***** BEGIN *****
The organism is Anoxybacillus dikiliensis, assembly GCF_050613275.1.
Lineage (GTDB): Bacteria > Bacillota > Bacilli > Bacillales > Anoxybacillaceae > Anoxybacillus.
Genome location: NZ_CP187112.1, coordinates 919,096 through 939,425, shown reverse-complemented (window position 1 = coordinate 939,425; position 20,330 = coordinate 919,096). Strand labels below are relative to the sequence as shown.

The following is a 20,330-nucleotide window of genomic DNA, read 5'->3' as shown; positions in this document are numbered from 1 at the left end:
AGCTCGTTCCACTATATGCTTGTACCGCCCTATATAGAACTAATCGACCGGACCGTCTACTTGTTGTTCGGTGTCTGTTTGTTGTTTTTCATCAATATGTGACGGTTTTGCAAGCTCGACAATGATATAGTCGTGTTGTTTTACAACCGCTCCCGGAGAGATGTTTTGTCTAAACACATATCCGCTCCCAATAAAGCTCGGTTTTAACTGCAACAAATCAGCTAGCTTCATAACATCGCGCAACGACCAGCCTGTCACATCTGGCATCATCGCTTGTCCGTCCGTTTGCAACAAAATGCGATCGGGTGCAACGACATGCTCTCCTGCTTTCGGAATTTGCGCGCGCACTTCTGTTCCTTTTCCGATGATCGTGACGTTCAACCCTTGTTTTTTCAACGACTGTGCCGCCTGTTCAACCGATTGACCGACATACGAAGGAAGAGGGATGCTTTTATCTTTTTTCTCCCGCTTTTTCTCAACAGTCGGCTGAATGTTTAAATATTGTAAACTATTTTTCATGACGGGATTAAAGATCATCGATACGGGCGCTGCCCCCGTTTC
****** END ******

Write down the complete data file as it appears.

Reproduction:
The organism is Anoxybacillus dikiliensis, assembly GCF_050613275.1.
Lineage (GTDB): Bacteria > Bacillota > Bacilli > Bacillales > Anoxybacillaceae > Anoxybacillus.
Genome location: NZ_CP187112.1, coordinates 919,096 through 939,425, shown reverse-complemented (window position 1 = coordinate 939,425; position 20,330 = coordinate 919,096). Strand labels below are relative to the sequence as shown.

The following is a 20,330-nucleotide window of genomic DNA, read 5'->3' as shown; positions in this document are numbered from 1 at the left end:
AGCTCGTTCCACTATATGCTTGTACCGCCCTATATAGAACTAATCGACCGGACCGTCTACTTGTTGTTCGGTGTCTGTTTGTTGTTTTTCATCAATATGTGACGGTTTTGCAAGCTCGACAATGATATAGTCGTGTTGTTTTACAACCGCTCCCGGAGAGATGTTTTGTCTAAACACATATCCGCTCCCAATAAAGCTCGGTTTTAACTGCAACAAATCAGCTAGCTTCATAACATCGCGCAACGACCAGCCTGTCACATCTGGCATCATCGCTTGTCCGTCCGTTTGCAACAAAATGCGATCGGGTGCAACGACATGCTCTCCTGCTTTCGGAATTTGCGCGCGCACTTCTGTTCCTTTTCCGATGATCGTGACGTTCAACCCTTGTTTTTTCAACGACTGTGCCGCCTGTTCAACCGATTGACCGACATACGAAGGAAGAGGGATGCTTTTATCTTTTTTCTCCCGCTTTTTCTCAACAGTCGGCTGAATGTTTAAATATTGTAAACTATTTTTCATGACGGGATTAAAGATCATCGATACGGGCGCTGCCCCCGTTTC